LONDON (Reuters) - More than one million people have rushed to sign a petition on the British parliament’s website calling for the government to revoke its divorce notice to the European Union and remain in the bloc.
Attracting thousands of signatures every few minutes, the petition took off in the hours after Prime Minister Theresa May made a televised address to the country late on Wednesday, criticising squabbling lawmakers for failing to agree an exit strategy and telling parliament to make a final choice.
“It is high time we made a decision,” May said, telling Britons: “I am on your side.”
EU leaders will tell May on Thursday she can have two months to organise an orderly Brexit but Britain could face a disruptive ejection from the bloc next Friday if she fails to win backing from parliament.
More than 17 million Britons voted in favour of leaving the EU in a 2016 referendum while 16 million voted to remain, with May serving notice of the UK’s intent to leave under Article 50 of the EU’s Lisbon Treaty the following year.
The “Revoke Article 50 and remain in the EU” petition had attracted 1,000,128 signatures by 1450 GMT, backed by support on social media, although the site appeared to be regularly crashing due to the large numbers trying to sign.
“The government repeatedly claims exiting the EU is ‘the will of the people’. We need to put a stop to this claim by proving the strength of public support now, for remaining in the EU,” the petition said.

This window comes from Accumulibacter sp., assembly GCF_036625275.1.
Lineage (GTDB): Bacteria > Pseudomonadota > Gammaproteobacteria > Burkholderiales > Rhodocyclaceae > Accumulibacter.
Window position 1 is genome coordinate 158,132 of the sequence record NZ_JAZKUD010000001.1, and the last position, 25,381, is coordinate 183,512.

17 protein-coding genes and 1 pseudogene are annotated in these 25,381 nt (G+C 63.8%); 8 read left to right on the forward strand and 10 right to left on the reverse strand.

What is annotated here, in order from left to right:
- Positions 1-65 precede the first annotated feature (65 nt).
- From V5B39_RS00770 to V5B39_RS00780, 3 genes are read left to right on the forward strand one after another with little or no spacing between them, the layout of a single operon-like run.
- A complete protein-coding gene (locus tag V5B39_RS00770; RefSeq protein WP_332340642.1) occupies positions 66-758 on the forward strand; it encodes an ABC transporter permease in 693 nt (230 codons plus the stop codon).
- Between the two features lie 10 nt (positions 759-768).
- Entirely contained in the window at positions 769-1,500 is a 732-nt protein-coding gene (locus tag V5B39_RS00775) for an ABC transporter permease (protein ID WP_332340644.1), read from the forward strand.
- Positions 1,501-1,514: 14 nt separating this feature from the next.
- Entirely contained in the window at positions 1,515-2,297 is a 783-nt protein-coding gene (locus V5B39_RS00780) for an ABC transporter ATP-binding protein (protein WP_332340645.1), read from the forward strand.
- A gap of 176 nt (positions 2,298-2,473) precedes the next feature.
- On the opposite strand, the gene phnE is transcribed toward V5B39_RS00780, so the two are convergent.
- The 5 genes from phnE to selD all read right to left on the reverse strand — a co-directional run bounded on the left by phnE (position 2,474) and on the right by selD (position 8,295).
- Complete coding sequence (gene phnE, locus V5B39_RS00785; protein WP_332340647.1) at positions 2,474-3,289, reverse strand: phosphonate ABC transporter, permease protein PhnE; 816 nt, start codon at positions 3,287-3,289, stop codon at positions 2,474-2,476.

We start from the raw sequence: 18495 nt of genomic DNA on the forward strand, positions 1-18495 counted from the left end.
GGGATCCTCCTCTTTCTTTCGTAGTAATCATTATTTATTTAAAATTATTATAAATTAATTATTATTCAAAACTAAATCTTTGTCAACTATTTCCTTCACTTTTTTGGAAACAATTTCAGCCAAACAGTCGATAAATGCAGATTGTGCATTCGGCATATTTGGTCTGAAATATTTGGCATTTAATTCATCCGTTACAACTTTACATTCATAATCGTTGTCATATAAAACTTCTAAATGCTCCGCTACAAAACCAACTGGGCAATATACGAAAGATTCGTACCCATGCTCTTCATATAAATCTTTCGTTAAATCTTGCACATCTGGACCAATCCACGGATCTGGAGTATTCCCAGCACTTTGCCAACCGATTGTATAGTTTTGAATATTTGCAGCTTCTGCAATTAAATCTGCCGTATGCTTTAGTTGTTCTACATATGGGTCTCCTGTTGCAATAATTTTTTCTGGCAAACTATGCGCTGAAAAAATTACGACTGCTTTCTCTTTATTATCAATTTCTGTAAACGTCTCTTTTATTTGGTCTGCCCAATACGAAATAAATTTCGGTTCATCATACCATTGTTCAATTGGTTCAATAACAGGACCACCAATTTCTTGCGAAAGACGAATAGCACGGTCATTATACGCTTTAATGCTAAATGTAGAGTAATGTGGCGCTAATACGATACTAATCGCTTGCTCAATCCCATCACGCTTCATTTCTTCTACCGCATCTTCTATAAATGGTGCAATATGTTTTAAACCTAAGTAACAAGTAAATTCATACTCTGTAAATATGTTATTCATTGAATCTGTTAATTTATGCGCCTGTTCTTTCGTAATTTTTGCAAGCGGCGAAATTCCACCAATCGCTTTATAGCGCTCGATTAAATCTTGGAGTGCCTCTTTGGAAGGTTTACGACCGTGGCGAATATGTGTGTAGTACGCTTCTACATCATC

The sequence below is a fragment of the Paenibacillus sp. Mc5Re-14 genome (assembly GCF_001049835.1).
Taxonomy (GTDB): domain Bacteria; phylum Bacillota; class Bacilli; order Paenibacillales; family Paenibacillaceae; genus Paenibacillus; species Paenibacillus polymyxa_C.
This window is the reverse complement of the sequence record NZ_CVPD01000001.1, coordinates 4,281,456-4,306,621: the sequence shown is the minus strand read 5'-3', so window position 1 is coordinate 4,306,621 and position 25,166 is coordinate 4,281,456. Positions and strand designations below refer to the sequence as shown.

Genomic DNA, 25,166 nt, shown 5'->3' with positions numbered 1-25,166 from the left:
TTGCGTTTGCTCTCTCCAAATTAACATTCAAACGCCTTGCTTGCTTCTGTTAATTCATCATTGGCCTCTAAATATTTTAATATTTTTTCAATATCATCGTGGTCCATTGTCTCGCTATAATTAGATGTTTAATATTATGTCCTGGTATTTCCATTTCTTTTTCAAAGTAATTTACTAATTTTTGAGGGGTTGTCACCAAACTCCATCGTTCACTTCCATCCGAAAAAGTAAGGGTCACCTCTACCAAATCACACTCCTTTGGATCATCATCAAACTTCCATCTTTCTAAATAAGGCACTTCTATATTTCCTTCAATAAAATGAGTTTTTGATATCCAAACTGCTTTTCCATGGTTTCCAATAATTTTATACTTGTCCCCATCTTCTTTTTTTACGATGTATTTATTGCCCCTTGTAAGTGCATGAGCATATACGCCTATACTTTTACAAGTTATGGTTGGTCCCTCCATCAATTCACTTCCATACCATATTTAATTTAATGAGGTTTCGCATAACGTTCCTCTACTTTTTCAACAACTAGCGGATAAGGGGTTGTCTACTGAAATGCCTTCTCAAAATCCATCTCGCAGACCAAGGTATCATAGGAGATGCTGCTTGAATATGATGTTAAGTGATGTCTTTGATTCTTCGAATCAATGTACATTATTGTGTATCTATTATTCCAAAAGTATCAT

Parliament must consider holding a debate on all petitions that gain more than 100,000 signatures.
Asked about May’s view on revoking Article 50, her spokeswoman said: “That is not something she is prepared to do.”
Supporters wrote on Twitter that the petition showed the strength of feeling against May’s strategy while backers of Brexit said it needed to attract more signatures than the 17.4 million people who voted to leave the EU three years ago before anyone should take any notice.
More than 1.8 million people signed a petition calling for U.S. President Donald Trump to be prevented from making a state visit to Britain, leading to a debate in parliament in 2017.
More than 4 million people signed another petition in 2016 which called for another EU referendum in the event that neither the Remain or Leave camps achieved 60 percent of the vote.
Reporting by Michael Holden and Kylie MacLellan; Editing by Giles Elgood and Stephen Addison
Our Standards: The Thomson Reuters Trust Principles.